Remembering Ronald Jan Quimpo

Ronald Jan Quimpo

Some may argue that Ferdinand Marcos’ Martial Law went past them without an after effect or so. But just because nothing happened to you and your circle, is it just right to forget what has transpired?

Not everyone was fortunate enough to survive the Martial Law. When too many were afraid to speak out, they bravely fought on. They were not even overstepping their boundaries but their rights were violated.

This bravery was paid dearly by their own lives. It is tragic and it is sad. Some of them where young and had the potential to claim a bright future ahead of them.

However, a tyrant just decided to take this all away from them. It is not right to turn a blind eye to these sacrifices. Just because some survived and went on with their lives, it doesn’t mean that the sacrifices of those who perished doesn’t have to mean a thing.

And let us remember some of them today, one of the Quimpo brothers. Ronald Jan or simply known as Jan was exposed early to activism as his family moved near the university belt in Manila in the 1970s. At an early age, he became exposed to the excesses and abuse of Martial Law in the country.

Ronald Jan Quimpo

Jan was the first activist in the family and is often described as well-mannered and intelligent. He passed the Philippine Science High School (PSHS) exams and eventually went there for his secondary education. Even in PSHS, he joined the rallies and demonstrations of other students in UP and Kabataang Makabayan (KM).

There was an increase in the pricing of gas in 1971 which brought out protests from the students and transport sector. There was a human barricade in UP Diliman and a student was shot dead.

The protesters responded by blocking the entrances of UP Diliman from the police and military. Jan was part of this significant event.

Later on, he passed the University of the Philippines collegiate exams but would sooner drop out to join the activists in their cause. He was soon arrested with Liliosa Hilao, a fellow student activist in the latter’s residence. They were illegally arrested and abused. Sadly, Hilao didn’t survive this ordeal.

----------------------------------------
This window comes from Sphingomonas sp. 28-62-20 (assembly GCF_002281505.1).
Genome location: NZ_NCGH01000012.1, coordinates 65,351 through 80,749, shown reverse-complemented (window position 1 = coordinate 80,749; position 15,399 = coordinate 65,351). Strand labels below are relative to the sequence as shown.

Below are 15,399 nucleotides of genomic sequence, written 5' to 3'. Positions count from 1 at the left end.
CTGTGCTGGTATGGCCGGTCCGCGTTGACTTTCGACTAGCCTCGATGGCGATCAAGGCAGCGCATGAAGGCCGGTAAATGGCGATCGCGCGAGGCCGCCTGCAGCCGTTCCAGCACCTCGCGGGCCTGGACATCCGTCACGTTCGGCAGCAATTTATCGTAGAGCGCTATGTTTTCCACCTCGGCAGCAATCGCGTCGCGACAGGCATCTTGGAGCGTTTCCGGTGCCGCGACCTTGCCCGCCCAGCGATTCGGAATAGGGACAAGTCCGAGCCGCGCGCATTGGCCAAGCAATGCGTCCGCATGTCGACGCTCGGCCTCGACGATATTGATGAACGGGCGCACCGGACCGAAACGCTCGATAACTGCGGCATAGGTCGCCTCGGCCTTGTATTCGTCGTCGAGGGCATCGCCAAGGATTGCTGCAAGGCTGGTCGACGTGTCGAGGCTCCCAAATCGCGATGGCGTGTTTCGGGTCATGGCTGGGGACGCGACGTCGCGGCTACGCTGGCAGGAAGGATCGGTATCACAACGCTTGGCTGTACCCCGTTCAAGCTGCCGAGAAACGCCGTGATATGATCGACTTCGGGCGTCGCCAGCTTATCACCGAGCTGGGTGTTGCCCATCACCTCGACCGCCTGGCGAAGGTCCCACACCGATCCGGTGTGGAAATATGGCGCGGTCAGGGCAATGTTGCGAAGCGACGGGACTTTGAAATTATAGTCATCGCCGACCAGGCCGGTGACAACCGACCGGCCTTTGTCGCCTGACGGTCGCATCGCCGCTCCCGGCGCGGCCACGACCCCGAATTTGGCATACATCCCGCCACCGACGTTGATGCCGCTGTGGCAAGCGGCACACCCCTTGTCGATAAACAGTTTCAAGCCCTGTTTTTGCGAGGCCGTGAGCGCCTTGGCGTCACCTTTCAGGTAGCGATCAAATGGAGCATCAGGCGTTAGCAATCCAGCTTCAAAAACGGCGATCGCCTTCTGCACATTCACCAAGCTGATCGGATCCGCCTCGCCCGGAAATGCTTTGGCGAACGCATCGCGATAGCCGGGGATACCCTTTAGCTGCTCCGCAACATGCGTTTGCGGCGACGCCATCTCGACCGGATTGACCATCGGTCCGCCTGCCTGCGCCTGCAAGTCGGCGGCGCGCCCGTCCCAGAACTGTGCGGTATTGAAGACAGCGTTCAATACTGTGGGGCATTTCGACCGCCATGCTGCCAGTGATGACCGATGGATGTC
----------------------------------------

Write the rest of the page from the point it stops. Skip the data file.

After three months of detention, Jan was released. He went back to school, laid low but still supported his siblings who were also activists. In 1977, soldiers raided the Quimpo house looking for his younger brother Jun.

Since Jun wasn’t there, there were no arrests done. Two weeks later, Jan went out of the house with plans of returning for dinner at home but he was never seen again. He never went home for dinner. He was only 23.

Such a sad ending for an intelligent, young man. And to say that we should move on and forget the horrors of Martial Law, that would be a great disrespect to Jan’s memory.

What they did was nothing sort of trivial. They have exchanged it with their own lives. And as everyone should know, it’s a given that every life matters.

Along with their lives, their dreams were cut short as well. There would be questions of what they could have been but we will no longer know the answers. What we can do, let us remember them and what they fought for.

Sources:

“QUIMPO, Ronald Jan F.,”http://www.bantayog.org/quimpo-ronald-jan-f/.

Kate Pedroso, Marielle Medina, “Liliosa Hilao: First Martial Law detainee killed,”
http://newsinfo.inquirer.net/718061/liliosa-hilao-first-martial-law-detainee-killed, (September 1, 2015).

Rina Jimenez-David, “A family’s—and nation’s—story,”
http://opinion.inquirer.net/27419/a-family%E2%80%99s%E2%80%94and-nation%E2%80%99s%E2%80%94story, (April 23, 2012).

Vberni Regalado, “The young victims of Martial Law,” http://www.philstar.com/campus/2017/09/21/1741305/young-victims-martial-law, (September 21, 2017).

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